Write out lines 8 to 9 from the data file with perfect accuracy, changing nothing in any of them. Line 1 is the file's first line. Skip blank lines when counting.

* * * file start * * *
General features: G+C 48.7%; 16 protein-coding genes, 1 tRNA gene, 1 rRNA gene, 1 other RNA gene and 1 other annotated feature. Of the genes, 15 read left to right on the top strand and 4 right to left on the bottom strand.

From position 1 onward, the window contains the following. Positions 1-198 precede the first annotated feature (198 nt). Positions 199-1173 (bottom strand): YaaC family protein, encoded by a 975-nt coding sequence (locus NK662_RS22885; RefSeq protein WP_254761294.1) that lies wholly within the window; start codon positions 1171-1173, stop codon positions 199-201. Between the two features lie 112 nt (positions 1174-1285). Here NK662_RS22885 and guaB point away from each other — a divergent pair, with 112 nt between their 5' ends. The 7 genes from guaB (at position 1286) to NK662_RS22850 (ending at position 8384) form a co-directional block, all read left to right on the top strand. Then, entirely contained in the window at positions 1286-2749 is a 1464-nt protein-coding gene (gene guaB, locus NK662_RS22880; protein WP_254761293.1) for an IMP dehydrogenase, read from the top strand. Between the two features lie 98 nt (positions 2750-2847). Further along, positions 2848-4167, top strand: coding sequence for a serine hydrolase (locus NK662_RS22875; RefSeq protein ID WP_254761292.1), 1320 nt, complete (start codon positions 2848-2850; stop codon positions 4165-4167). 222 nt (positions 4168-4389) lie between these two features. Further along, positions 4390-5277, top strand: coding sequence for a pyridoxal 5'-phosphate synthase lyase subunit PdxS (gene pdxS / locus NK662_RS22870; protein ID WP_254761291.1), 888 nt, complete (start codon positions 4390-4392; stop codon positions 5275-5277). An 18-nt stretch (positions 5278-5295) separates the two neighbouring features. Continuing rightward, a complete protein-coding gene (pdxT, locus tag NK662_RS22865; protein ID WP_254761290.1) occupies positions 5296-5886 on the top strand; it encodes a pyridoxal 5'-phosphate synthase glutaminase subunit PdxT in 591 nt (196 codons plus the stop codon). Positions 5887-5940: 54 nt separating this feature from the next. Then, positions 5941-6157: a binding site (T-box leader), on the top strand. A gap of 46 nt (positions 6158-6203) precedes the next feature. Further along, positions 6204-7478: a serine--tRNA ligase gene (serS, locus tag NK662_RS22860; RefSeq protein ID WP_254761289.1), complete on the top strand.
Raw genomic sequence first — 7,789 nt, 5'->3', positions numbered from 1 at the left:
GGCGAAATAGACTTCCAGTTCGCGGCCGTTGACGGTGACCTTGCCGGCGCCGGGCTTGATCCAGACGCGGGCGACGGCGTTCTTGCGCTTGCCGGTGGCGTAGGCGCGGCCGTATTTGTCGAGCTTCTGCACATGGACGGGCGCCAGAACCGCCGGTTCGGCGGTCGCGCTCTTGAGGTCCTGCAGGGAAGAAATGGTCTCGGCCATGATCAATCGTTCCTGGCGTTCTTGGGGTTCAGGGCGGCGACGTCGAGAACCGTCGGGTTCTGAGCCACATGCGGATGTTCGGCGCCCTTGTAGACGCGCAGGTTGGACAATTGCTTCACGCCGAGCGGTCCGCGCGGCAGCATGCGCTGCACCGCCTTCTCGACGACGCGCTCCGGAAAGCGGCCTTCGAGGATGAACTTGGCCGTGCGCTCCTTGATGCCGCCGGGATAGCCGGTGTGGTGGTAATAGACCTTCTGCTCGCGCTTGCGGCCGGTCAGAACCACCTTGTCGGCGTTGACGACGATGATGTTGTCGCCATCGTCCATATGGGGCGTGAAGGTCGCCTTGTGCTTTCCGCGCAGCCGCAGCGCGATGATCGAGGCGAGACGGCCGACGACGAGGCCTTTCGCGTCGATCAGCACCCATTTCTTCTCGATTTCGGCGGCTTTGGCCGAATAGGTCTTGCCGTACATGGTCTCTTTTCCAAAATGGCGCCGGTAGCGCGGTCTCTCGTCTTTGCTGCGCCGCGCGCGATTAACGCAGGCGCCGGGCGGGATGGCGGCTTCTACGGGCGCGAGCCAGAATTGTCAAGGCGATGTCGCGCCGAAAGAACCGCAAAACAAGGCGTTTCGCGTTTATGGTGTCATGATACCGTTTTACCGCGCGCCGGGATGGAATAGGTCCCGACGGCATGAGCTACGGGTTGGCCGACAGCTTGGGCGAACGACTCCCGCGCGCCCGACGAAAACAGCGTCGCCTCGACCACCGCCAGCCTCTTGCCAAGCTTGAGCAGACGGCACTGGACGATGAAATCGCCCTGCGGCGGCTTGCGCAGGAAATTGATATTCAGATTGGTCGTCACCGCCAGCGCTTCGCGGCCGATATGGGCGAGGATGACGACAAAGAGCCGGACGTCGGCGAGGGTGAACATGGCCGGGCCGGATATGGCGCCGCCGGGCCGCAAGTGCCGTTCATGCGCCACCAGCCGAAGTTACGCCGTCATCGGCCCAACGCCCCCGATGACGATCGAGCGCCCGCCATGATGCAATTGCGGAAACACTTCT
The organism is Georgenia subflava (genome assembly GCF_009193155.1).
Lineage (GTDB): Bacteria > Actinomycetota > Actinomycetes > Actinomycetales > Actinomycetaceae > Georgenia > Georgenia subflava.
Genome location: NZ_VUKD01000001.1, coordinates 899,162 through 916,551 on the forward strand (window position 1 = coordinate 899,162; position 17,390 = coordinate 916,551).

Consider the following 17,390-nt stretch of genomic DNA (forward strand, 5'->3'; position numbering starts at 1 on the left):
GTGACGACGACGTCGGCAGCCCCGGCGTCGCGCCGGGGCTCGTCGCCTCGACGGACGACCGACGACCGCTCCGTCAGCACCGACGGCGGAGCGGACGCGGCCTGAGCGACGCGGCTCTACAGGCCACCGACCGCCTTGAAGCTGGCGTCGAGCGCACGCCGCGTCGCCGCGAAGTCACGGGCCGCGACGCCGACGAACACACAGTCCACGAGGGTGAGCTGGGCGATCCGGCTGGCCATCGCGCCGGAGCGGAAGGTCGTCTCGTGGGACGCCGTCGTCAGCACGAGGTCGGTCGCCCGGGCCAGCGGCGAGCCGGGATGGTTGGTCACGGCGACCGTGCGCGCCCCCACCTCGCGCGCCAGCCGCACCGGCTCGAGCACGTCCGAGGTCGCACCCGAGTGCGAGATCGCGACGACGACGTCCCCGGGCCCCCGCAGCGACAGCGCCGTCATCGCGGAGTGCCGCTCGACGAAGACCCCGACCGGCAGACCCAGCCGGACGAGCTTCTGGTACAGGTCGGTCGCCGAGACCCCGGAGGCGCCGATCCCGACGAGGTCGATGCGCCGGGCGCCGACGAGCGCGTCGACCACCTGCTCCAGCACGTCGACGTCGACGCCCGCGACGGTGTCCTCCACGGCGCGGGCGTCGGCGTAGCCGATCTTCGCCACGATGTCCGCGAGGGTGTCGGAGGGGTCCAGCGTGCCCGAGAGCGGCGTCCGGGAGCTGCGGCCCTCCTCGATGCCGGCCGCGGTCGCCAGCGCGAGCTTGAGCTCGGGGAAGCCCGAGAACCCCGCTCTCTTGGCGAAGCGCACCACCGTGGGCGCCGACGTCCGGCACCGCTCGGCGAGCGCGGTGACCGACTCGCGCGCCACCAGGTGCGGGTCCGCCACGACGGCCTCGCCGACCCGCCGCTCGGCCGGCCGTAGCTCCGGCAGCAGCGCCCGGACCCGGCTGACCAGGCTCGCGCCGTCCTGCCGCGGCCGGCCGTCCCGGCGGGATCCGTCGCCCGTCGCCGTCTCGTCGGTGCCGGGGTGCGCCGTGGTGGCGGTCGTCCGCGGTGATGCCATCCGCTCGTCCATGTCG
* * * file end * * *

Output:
Consider the following 17,390-nt stretch of genomic DNA (forward strand, 5'->3'; position numbering starts at 1 on the left):
GTGACGACGACGTCGGCAGCCCCGGCGTCGCGCCGGGGCTCGTCGCCTCGACGGACGACCGACGACCGCTCCGTCAGCACCGACGGCGGAGCGGACGCGGCCTGAGCGACGCGGCTCTACAGGCCACCGACCGCCTTGAAGCTGGCGTCGAGCGCACGCCGCGTCGCCGCGAAGTCACGGGCCGCGACGCCGACGAACACACAGTCCACGAGGGTGAGCTGGGCGATCCGGCTGGCCATCGCGCCGGAGCGGAAGGTCGTCTCGTGGGACGCCGTCGTCAGCACGAGGTCGGTCGCCCGGGCCAGCGGCGAGCCGGGATGGTTGGTCACGGCGACCGTGCGCGCCCCCACCTCGCGCGCCAGCCGCACCGGCTCGAGCACGTCCGAGGTCGCACCCGAGTGCGAGATCGCGACGACGACGTCCCCGGGCCCCCGCAGCGACAGCGCCGTCATCGCGGAGTGCCGCTCGACGAAGACCCCGACCGGCAGACCCAGCCGGACGAGCTTCTGGTACAGGTCGGTCGCCGAGACCCCGGAGGCGCCGATCCCGACGAGGTCGATGCGCCGGGCGCCGACGAGCGCGTCGACCACCTGCTCCAGCACGTCGACGTCGACGCCCGCGACGGTGTCCTCCACGGCGCGGGCGTCGGCGTAGCCGATCTTCGCCACGATGTCCGCGAGGGTGTCGGAGGGGTCCAGCGTGCCCGAGAGCGGCGTCCGGGAGCTGCGGCCCTCCTCGATGCCGGCCGCGGTCGCCAGCGCGAGCTTGAGCTCGGGGAAGCCCGAGAACCCCGCTCTCTTGGCGAAGCGCACCACCGTGGGCGCCGACGTCCGGCACCGCTCGGCGAGCGCGGTGACCGACTCGCGCGCCACCAGGTGCGGGTCCGCCACGACGGCCTCGCCGACCCGCCGCTCGGCCGGCCGTAGCTCCGGCAGCAGCGCCCGGACCCGGCTGACCAGGCTCGCGCCGTCCTGCCGCGGCCGGCCGTCCCGGCGGGATCCGTCGCCCGTCGCCGTCTCGTCGGTGCCGGGGTGCGCCGTGGTGGCGGTCGTCCGCGGTGATGCCATCCGCTCGTCCATGTCG